How To Invest In Real Estate With SDIRAs and Checkbook Control

Tax Free Real Estate Investing With Self-Directed Retirement Accounts: SDIRA, QRP & 401k

Did you know that you can use a Traditional IRA and Roth IRA to invest in real estate tax free? Do you know the difference between a Traditional IRA and Roth IRA? In this post you’ll get an overview of these accounts and how you can use a self-directed IRA with checkbook control for real estate investing.

What is a Traditional IRA?

An IRA, or Individual Retirement Arrangement, is described in Section 408 of the Tax Code and provides for tax deductions and tax-deferred returns on investments in the account. You get a tax deduction for each dollar you put into the account, up to $5,500 per year or $6,500 for those aged 50 and up – and no taxes are paid earnings in the account. When funds are distributed from the account at retirement income tax must be paid.

What is Roth IRA?

A Roth IRA, described in Section 408A of the Tax Code, provides for the reverse treatment. There’s no tax deduction for contributions to the account, but investment returns within a Roth IRA are completely tax-free, forever. If you may have very high returns on your retirement account investments a Roth IRA is preferable to a Traditional IRA.

What Assets Can An IRA Invest In?

According to the tax code and regulations, an IRA can invest in anything other than life insurance, collectibles, and S-Corp stock. That means real estate, private loans, tax liens, private stock, and any investment you can think of ARE allowable.

What is NOT a Self-Directed IRA?

Technically, all IRAs are self-directed. When you open an IRA at Schwab, Fidelity, or another brokerage, they don’t choose the investments for you (unless you pay them to do so). You’re free to choose from among any stock or mutual fund available on their platform.

If you’d like to invest in real estate, as allowed by the tax code, the brokerage representative informs you that doing so is not allowed. Says who? Not the IRS. The IRS follows the tax code which allows real estate investing. The reason brokers don’t allow investing in real estate on their platforms is that they’re not able to handle those investments and make money off you.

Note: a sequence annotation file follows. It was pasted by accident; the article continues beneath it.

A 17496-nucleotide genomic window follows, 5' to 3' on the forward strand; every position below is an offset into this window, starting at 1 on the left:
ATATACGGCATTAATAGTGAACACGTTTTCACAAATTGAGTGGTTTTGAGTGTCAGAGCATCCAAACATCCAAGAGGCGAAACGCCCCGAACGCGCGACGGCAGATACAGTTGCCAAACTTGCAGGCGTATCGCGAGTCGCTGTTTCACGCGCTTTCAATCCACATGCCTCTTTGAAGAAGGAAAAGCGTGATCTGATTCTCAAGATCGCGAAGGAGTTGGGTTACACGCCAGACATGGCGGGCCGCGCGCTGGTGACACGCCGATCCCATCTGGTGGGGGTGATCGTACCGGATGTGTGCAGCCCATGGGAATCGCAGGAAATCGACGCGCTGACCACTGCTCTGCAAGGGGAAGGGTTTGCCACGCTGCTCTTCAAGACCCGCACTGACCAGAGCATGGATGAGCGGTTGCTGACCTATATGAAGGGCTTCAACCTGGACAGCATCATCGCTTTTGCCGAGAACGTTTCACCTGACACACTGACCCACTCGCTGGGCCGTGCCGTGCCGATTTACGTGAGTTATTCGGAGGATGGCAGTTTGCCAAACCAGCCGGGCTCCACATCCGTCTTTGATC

What is a “Traditional” Self-Directed IRA (SDIRA)?

A traditional Self-Directed IRA is an IRA held by specialized trust companies that are capable of administering non-traditional IRA investments, such as real estate and private loans. In a traditional SDIRA the custodian holds the IRA cash and handles all investment paperwork as trustee of your SDIRA. Being that these companies don’t have investment platforms they generate revenue from administrative fees, which can be substantial. In addition, every disbursement and every deal doc must be processed, approved, and signed for by the trustee. This can cost you valuable time when you’re trying to close a deal.

What is a self-directed checkbook control IRA?

A checkbook control SDIRA has all the benefits of a traditional SDIRA without any of the downside. A checkbook control IRA gives you direct control of the cash in your IRA and allows you to sign all deal documents. With a Checkbook IRA, custodian fees are minimized and investment flexibility is maximized. Checkbook IRAs use a specialized IRA-LLC structure to that enables you to handle real estate IRA investments with the same ease as real estate deals outside of a retirement account.

Should I use a self-directed Solo 401k for real estate investments?

Self-directed Solo 401(k)s are a great vehicle for retirement plan real estate investing and extensive tax benefits for those that qualify. However, not everybody qualifies for these but it is definitely something you should explore.

ReSure is led by Bernard Reisz CPA and assists investors nationwide with total control SDIRA, QRP & 401k. Whether you’re looking to invest in real estate or the stock market, the ReSure team can help you do so with confidence.

Checkbook Solo 401k-QRP: 2019 Year End Maintenance

QRP & Solo 401k Contribution Deadlines

Checkbook Solo 401K and Checkbook SEP-IRA Contribution Deadline. The deadline for contributions to Self-Directed Solo 401(k) Plans and Self-Directed SEP-IRAs is the tax return due date of the business sponsoring the plan, including extensions. Therefore, the contribution deadlines depend on the type of business that sponsored the plan – sole proprietorship, partnership, S-corporation, C-corporation, or LLC taxed as any of the foregoing – and whether you timely file for a tax return filing extension. Filing extensions are especially helpful for those that want to make 2019 contributions, but don’t yet have funds available to do so by the initial required filing date.